Bill Shorten has doubled-down on his Australia First rhetoric, with an ad that can only be described as ‘whiter than the cast of a Channel Nine show’. Shorten promises that a Labor government will “build Australian first, buy Australian first and employ Australians first” as he is surrounded by white, blonde-haired men and women.
It doesn’t take a genius to figure out which audience Shorten is attempting to seduce. The Australia First dog-whistle is almost blatantly aimed at Trump sympathists and Hanson loyalists. The Australian and ABC News described the ad as ‘racist’. The Sydney Morning Herald was a case study in why you don’t let editors file copy during industrial action, putting up an article that even BuzzFeed would have rejected – no link provided in solidarity with striking Fairfax workers, Google it if you want to see it.
Even Labor diehards rejected the ad, calling it xenophobic and disgusting. Anthony Albanese labelled the ad “a shocker” saying, “It’s not the sort of ad that I want my party to be promoting.”
This morning, Bill Shorten tweeted an admission that the ad lacked diversity.
Really Bill? A lack of diversity? That’s all that’s wrong here, too many white people? Sure, his ad looks like a printer that has run out of ink, but the continued, broad-based appeal to the hardcore racists in the various Reclaim movements is the real problem. By making Australia First the slogan for Labor in 2017, Bill Shorten is hinting that White Australia is alive and well. On the same day that Emmanuel Macron defeated the resurgent Nazis in France, Bill Shorten capitulated to them on national TV.
That’s the problem with Bill Shorten’s Labor – it stands for nothing. They’re actually trying to make cuts to private schools a sticking point for the Turnbull government. It’s more than tone deaf, it shows a disregard for the intelligence of Australian voters.
Labor has spent years claiming that private schools get too big a slice of education funding, and now they expect people to fight against the fact that private schools will be losing money to public schools? It’s beyond stupidity. Of course this could be a new slogan for the ALP: Bill Shorten, Beyond Stupidity.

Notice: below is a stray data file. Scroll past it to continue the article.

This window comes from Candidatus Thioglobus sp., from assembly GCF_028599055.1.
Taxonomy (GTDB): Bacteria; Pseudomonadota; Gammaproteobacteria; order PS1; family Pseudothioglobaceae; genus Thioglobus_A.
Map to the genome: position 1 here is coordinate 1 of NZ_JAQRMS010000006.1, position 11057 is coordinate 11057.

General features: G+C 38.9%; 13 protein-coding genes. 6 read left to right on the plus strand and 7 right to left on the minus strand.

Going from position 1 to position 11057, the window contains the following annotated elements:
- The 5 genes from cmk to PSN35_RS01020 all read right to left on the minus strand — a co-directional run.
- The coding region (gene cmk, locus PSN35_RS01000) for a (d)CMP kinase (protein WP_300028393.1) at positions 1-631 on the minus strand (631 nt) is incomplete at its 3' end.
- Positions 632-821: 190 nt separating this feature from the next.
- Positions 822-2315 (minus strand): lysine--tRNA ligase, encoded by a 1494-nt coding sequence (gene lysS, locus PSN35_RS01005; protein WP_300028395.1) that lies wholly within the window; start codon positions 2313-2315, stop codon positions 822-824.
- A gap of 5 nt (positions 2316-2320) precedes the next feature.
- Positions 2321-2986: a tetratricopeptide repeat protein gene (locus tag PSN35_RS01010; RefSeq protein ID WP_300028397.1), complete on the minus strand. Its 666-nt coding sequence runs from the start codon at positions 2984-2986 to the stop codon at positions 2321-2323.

It isn’t hard to cast your mind back to 2015, when barely-sentient root vegetable and Immigration Minister, Peter Dutton, announced plans to racially profile pedestrians in the Border Farce affair. Most recall that Shorten was against the plan, coming out strongly against it. Of course, when it was first announced, and before the social media reaction had been gauged, Shorten felt that it was a terrific idea.
Maybe it isn’t all Shorten’s fault. Maybe this is just how Labor works now. Who could forget Kevin Rudd’s endless focus groups? I mean, fuck, his Australia 2020 Summit was the only way he could come up with policies for his first term.
But Bill Shorten is supposed to be leading Labor, not lurching from one ill-conceived proposal to the next. The ALP are supposed to be the alternative to the Coalition, not alongside them in the trenches, negotiating with the Nazis. The Opposition are supposed to be the Government-in-waiting, with ideas on how to lead the country, not waiting for the other side to make mistakes, just so they can say, ‘Hey, at least we aren’t them’.
I have said before that, despite his profile, Shorten has failed to define himself or the role he would play as a potential PM, leading few voters to treat him as a serious threat to Turnbull’s reign. This hasn’t changed.
Bill Shorten is less electable than Mark Latham, even if Latham was still running Labor today. At least with Latham, we know where he stands – against women, people of colour, Muslims, minorities of all persuasions. What does Shorten believe in? His right to be elected Prime Minister, and that’s about it.
In a time when the sitting Prime Minister is irrelevant in his own party room, the Opposition Leader is incompetent beyond all measure. We need at least one better option from either side before the next election, yet no one really comes to mind.
Albanese doesn’t seem either keen or capable of taking on the leadership. Bowen gave up his chance when he was the Immigration Minister responsible for proposing the Malaysia Solution – no one would elect Dutton, just as no one will look to Bowen. Burke and Dreyfus are both inoffensive choices, but would be better suited to challenging after an election loss, as neither have the profile.
Plibersek could be a chance, if she was capable of making any point without sounding disingenuous. It is difficult to forget that she abandoned her principles for party advancement in the 2004 amendment to the Marriage Act, and while no one in politics can be expected to be a saint, we’ve seen what happens when that occurs on a larger scale, in the ascendancy of Malcolm Turnbull. Plibersek is probably Labor’s best chance at defeating Shorten and Turnbull, if she can prove herself to be up to the task.
As it stands, Labor isn’t going anywhere any time soon. The divisive Rudd/Gillard/Rudd years left the party with a dearth of talent and an inability to govern. While Labor can outstrip the Coalition in two-party polling, Shorten is barely scraping by, remaining wildly unpopular. After losing the popular vote for Labor leadership, Shorten should have been seen as an interim leader, keeping the seat warm until a true contender came to the fore.